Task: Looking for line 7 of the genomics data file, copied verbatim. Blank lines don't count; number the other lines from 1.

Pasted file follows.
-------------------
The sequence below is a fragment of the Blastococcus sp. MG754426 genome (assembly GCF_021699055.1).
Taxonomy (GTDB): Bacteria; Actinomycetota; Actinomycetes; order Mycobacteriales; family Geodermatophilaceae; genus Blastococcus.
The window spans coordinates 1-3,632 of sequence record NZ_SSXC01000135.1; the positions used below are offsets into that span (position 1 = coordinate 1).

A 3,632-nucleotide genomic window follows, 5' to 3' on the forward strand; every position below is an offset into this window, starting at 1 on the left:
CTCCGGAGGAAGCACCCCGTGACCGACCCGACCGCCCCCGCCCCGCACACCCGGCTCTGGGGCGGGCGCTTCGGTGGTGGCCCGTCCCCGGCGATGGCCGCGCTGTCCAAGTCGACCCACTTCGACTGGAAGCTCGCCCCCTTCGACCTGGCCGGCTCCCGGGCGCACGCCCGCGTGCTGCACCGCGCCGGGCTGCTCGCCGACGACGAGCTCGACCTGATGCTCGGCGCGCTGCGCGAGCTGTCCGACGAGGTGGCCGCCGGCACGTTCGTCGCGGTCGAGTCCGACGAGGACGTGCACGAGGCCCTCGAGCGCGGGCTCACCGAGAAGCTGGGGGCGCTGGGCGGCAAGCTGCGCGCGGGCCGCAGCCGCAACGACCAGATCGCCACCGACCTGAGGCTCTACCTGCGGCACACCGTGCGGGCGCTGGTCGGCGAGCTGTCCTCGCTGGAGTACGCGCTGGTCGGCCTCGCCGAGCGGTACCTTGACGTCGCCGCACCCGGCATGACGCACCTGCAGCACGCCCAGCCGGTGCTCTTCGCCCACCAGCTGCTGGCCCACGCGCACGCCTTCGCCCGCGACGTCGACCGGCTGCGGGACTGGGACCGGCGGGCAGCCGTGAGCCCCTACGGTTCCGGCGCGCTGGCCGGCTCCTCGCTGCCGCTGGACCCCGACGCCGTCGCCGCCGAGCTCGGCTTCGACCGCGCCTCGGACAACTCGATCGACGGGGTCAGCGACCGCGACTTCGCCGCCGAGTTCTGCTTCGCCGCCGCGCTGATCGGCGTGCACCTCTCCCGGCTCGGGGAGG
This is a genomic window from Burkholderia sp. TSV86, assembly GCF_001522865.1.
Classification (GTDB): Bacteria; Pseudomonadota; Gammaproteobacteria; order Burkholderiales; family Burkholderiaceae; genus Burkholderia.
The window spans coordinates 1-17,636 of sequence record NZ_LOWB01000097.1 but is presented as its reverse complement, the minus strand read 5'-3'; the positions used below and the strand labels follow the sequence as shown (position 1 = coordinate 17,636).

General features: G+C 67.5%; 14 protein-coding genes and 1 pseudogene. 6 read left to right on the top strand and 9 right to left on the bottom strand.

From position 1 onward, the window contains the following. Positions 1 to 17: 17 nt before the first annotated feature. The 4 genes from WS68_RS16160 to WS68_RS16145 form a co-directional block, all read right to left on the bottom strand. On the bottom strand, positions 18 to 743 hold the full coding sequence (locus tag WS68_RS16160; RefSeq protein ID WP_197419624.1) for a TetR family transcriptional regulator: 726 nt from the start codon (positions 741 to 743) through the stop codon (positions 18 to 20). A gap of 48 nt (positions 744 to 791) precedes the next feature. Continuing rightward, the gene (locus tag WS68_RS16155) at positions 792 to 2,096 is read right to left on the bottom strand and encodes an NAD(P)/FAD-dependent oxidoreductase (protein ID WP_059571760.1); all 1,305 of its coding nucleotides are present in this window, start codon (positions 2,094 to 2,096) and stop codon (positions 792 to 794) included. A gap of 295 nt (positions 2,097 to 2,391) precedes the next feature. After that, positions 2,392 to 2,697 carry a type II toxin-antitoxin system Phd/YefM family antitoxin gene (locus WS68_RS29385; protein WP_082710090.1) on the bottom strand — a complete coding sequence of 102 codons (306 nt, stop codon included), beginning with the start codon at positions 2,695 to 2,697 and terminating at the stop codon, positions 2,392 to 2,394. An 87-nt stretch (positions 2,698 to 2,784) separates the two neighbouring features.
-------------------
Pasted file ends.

Classification (GTDB): Bacteria; Pseudomonadota; Gammaproteobacteria; order Burkholderiales; family Burkholderiaceae; genus Burkholderia.